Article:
Tuesday, June 29, 2010

Out of the fire: New work, 4

1. Enamel added, waiting for the kiln

Now here's a piece of work I have quite mixed feelings about!

This piece is based on a simple black and orange close-up portrait of a cajon player, and while the design, model making and welding of the mild steel for the pendant went all smoothly, the rest of the process was riddled with trouble. Or shall we say CHALLENGE.

2. Fired pendant with enamel painted and fired orange back
3. The textured back of the main pendant part

After firing the main pendant, everything was looking OK and I liked the textured back that shows the brushstrokes as dark marks on oxidised steel. I would have been happy to leave the design at this, but thought that an extra layer would bring solidity, and I could avoid riveting the necklace attachment directly onto the pendant.

3. Back of the back, clear liquid enamel on steel, 925 attachments soldered

Soldering the silver bars to the back of the orange base (seen from the front, painted with orange, red and yellow enamel paints), to be riveted to the pendant, however was a real adventure: I had to use IT solder for it to last the heat of a kiln. On steel, making the "harder than hard" IT solder go required a true blast of heat. Luckily, nothing melted though – at this stage.

Then it came to riveting the pendant onto the base. It had warped slightly due to the many layers and firing process, so the rivets had to be firm and a little longer than usual to keep the pieces together safely and without bending the parts, thus risking breakage of the enamel layers. First I tried to hammer the ends of the rivets (1.2 mm 925 wire with 18c gold balls at the ends; this too was a bit of an accident, but gold's not so bad ; ), but found that I couldn't position the pendant anywhere securely enough, for the brisk and accurate hammer blows the riveting process requires. This I'm sure is dependent on my skill level, not the actual logistics of the piece, but neverthless, it was late at night, and …

5. The same back, after some … eventful events …

At this stage I'd used microtorch exactly once in my life. Somehow, in my desperation, I got an idea to ball BOTH ends of the wire. We had talked about this, speculating if it would work neatly should the rest of the piece be immersed in water. But no time for water at this stage, straight to the flame! The first rivet was successfull … until I smelled something burning … Yes, it was the orange enamel paint on the other side I'd forgotten about!!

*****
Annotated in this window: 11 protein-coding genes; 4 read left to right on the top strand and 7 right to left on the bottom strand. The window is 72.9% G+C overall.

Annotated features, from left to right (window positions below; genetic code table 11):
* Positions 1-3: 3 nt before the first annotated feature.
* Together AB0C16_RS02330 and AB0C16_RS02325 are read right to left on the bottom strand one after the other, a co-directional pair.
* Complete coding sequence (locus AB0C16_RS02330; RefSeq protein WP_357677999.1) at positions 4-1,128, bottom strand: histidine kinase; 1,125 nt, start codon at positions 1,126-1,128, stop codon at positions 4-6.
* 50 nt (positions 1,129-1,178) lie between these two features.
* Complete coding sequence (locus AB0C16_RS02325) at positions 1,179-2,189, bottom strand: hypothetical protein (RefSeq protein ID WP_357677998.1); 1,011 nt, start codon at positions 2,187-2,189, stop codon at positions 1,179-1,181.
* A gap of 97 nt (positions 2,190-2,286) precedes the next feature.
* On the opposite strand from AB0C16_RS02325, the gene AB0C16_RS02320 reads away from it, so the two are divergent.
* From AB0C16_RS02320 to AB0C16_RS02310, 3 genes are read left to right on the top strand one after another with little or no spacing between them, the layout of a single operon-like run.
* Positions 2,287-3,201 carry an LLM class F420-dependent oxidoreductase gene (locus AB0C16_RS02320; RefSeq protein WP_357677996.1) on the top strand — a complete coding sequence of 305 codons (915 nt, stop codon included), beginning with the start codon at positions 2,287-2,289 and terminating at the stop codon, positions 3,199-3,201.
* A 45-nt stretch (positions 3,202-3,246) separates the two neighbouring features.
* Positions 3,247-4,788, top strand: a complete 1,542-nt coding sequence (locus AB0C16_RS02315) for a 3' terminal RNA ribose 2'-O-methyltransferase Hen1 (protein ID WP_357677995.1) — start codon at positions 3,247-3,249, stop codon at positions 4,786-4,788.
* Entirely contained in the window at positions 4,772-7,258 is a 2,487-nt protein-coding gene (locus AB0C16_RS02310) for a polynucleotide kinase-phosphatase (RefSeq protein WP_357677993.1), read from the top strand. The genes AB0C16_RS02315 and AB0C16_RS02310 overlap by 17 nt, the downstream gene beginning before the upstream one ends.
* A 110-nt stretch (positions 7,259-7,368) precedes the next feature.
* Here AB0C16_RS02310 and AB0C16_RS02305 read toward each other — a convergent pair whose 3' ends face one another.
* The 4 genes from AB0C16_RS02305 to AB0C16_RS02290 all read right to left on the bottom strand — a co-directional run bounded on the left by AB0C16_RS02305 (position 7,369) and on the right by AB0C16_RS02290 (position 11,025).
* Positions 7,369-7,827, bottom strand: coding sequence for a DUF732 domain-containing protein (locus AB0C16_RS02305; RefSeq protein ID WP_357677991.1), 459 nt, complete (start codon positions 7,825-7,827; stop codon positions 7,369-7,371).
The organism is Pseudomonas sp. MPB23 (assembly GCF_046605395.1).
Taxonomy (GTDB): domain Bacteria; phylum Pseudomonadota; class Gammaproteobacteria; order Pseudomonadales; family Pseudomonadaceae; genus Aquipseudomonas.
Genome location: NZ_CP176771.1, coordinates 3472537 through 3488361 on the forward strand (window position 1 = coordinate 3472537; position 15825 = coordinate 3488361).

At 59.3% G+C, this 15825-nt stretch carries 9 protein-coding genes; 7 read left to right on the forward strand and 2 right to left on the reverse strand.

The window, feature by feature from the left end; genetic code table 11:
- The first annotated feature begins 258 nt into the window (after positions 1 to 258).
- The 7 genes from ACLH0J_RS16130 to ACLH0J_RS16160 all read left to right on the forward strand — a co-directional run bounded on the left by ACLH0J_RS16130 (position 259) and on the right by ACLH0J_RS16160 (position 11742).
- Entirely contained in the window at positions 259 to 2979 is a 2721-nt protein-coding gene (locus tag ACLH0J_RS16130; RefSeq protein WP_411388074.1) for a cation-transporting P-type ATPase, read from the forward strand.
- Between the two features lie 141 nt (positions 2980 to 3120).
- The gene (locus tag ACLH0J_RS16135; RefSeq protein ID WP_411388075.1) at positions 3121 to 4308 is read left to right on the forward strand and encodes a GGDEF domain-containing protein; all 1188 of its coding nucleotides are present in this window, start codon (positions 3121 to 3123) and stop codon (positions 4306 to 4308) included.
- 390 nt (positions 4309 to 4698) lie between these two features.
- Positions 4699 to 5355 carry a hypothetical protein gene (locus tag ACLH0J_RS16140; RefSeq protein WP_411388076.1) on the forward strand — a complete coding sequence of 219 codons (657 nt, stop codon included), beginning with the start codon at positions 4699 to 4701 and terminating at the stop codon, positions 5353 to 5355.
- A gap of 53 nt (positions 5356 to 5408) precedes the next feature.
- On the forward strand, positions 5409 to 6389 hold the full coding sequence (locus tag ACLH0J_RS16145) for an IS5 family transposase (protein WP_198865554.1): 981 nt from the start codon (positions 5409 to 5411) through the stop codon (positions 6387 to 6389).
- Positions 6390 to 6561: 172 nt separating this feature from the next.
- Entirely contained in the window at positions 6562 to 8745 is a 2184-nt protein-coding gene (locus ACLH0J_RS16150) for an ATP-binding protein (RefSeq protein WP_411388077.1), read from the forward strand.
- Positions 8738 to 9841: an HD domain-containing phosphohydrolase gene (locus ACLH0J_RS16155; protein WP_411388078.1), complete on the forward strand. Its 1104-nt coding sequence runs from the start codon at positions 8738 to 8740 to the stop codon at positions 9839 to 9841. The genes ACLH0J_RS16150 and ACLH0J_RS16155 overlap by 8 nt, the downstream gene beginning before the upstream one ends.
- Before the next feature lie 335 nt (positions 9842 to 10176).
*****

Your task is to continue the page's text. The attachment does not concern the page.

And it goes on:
I took a look and had to be optimistic in those "am" hours; I thought that a bit of flaking and ash might look OK. Hehe. "The fire of flamenco"??!

So then I decided to ball the rest of the rivets, too. What the heck! I could always repaint the enamelled orange side, as I ended up doing. But for some reason, the wire would not make a ball this time, no matter how hot I had the microtorch flame on! I even tried with a bigger torch, but to no avail. Everything just melted into soft hills. So, I decided that this shall be the look, then. Don't anyone dare call me a perfectionist, or INflexible! : P The final rivet is hammered in a traditional way, it was in the outside edge of the layers, so I could somehow manage.

After this treatment, the beautiful back was stained with black marks and melted silver. You can kind of see that for yourself in the photo. I thought that a slight sand / polishing might help it look more together, and was happily surprised that the marks from enamelling still came through after emerying the back quite heavy-handedly. Otherwise, it's a mess! : D

And the chain?
I made one, but am not happy with it really. So I'll re-make it over the break, and then present before and after images.

xx IK

No comments:

Post a Comment